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by Jessica Abelson
When I first heard about yoga, I saw it the way many non-yogis do: a funny-looking exercise for hippies and “spiritual” types. Being the ultimate skeptic, the only reason I ever ventured into a class was because my best friend had caught the yoga bug and was addicted. And she wasn’t the only one. Suddenly I was seeing people walking around everywhere with yoga mats sticking out of their backpacks. Celebrities were all over magazines praising their newest passion, providing hope through yoga, you too could have that body. Unlikely, I thought.
The sudden rush of attention made me weary. Just another craze, I told myself.
Having grown up in a non-religious household, logic and science always reigned supreme. Any concept of spiritualism seemed silly to me. I pushed away anything that could not be absolutely proven, and yoga fell into the category. How could I truly believe that we have a third eye? Or that the stars and moon really affect my moods? There was no logic to back it up. If a doctor hadn’t signed off, I wasn’t playing along.
As I continued to resist the unknown, my friend told me how yoga destressed her and made her feel more fit and happy. She said I should try it. After much convincing and with great reluctance, I finally accepted, more to prove her wrong than anything.
That day I dug up some old spandex, trying in vain to mimic her very chic yoga look. On the way to class, I thought of my weekend plans, the boy I had a crush on, and what food I wanted for dinner. Yoga was not my priority.
When I arrived, I felt a wave of intimidation flow over me. Looking around, everyone seemed so comfortable, knowing exactly how to sit and stand and be. They had on “real” yoga clothes and unrolled their own mats.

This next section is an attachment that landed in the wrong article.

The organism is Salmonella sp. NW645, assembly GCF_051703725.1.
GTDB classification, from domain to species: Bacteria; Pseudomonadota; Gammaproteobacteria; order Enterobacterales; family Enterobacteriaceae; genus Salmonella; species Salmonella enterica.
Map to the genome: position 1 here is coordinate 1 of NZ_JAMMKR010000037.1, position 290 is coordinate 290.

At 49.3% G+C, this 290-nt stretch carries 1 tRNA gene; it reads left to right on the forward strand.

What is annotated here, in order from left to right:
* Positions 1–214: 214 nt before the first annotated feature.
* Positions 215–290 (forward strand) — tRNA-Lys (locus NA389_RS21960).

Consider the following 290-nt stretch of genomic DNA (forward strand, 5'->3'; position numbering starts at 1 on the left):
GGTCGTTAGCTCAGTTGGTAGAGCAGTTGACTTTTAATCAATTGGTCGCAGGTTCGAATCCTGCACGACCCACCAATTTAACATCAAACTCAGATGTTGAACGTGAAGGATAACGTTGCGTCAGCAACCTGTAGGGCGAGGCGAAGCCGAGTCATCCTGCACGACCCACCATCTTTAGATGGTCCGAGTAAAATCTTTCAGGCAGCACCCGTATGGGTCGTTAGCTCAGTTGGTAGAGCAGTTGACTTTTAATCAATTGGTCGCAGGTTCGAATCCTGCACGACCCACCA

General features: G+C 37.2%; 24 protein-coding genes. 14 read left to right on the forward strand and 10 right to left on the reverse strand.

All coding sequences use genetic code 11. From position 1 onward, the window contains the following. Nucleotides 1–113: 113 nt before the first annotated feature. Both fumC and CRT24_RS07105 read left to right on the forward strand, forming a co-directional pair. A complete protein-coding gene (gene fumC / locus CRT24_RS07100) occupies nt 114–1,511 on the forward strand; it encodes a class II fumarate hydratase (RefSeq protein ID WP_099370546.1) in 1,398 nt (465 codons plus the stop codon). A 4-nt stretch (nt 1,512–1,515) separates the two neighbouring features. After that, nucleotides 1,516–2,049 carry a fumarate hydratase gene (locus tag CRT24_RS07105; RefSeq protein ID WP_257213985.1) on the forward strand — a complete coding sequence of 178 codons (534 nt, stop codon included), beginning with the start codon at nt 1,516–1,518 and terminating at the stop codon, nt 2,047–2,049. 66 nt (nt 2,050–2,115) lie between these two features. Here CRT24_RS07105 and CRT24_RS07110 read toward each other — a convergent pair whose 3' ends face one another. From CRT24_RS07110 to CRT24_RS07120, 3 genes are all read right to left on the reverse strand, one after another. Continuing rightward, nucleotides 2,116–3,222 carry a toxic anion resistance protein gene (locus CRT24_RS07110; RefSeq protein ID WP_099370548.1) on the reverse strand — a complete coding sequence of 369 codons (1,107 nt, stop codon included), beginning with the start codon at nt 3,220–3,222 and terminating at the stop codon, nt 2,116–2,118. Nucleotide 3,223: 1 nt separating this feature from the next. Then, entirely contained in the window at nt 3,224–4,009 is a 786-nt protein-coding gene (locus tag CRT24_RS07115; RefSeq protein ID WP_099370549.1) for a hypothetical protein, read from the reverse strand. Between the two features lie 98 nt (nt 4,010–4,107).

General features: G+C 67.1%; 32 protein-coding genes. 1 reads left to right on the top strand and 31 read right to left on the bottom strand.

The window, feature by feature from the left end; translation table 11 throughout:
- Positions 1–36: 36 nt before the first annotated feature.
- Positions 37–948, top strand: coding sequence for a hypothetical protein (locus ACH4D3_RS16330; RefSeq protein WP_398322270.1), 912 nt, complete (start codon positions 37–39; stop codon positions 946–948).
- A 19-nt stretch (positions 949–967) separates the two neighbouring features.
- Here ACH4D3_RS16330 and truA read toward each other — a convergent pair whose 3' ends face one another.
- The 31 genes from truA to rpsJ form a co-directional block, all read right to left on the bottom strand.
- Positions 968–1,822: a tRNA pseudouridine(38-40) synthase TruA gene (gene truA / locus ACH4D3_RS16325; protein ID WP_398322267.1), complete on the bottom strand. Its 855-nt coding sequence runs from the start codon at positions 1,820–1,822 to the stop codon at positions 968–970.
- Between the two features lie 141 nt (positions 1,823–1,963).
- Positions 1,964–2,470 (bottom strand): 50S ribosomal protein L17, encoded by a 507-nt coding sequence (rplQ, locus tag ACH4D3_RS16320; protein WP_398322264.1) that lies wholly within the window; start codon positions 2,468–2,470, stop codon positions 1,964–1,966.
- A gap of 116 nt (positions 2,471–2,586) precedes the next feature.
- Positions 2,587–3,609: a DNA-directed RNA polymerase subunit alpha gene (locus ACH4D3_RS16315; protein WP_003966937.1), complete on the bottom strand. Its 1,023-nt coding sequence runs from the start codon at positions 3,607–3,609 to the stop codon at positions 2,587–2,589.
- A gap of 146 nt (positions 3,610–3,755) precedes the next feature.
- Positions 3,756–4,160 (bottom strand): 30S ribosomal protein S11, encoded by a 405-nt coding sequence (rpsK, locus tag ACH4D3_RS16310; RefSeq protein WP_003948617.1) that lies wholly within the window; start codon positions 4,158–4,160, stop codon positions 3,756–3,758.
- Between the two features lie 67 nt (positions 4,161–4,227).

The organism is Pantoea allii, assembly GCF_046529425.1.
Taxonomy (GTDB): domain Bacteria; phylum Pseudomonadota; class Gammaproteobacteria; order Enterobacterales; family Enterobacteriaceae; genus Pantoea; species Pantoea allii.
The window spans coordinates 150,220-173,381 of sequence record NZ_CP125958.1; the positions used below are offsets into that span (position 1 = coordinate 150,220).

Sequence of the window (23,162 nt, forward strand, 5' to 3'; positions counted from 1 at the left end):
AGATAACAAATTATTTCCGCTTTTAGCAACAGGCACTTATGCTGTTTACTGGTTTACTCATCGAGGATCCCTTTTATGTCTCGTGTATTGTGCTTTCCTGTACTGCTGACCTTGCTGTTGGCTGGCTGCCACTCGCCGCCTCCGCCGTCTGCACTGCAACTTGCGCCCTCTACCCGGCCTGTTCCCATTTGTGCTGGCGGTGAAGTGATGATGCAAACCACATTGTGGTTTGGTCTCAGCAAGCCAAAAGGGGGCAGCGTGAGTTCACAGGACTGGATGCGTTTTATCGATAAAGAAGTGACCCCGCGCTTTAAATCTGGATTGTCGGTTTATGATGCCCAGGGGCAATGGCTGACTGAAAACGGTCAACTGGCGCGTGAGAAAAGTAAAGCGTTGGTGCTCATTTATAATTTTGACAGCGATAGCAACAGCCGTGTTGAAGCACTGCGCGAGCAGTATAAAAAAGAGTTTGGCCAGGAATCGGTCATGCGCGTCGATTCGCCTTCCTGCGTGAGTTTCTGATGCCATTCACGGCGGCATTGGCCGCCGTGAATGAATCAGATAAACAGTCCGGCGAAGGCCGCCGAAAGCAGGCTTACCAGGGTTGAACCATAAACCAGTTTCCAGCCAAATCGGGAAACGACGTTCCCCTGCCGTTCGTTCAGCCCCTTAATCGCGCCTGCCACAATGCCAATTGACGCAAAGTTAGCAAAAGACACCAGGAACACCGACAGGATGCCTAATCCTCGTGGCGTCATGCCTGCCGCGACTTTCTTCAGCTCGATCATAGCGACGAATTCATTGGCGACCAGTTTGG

During class, I did all the stretches to the best of my ability—treating it like a test, wanting to do the best. But I still didn’t see anything “special” about this yoga thing. I’ve certainly touched my toes before, I thought. And what’s with all the sitting and breathing?
But as class continued, poses that looked simple made my legs quiver and my muscles burn. With sweat now pouring down my face and the teacher telling us to “enjoy the moment,” I couldn’t help but realize how unique, but ultimately real, this practice was.
Soon I had lost all skepticism and judgment; I was simply too focused on my practice to care. Settling into my first Savasana, I felt subtle sensations in my body like never before: loose, light, free. Sitting up for the final meditation, I held my hands at my heart and, with full faith, bowed my head to the class. Somehow without any rationalization, let alone realization, I had simply trusted and experienced the moment.
Since then yoga has had a profound impact on my life physically, mentally, and yes, spiritually. I may not have a religion and I may not have great knowledge of the Yoga Sutra, but I have found faith in something beyond myself, something greater than me. Through the brightest and darkest of hours, I have faith in my yoga practice to carry me through with serenity. And to that I say, namaste.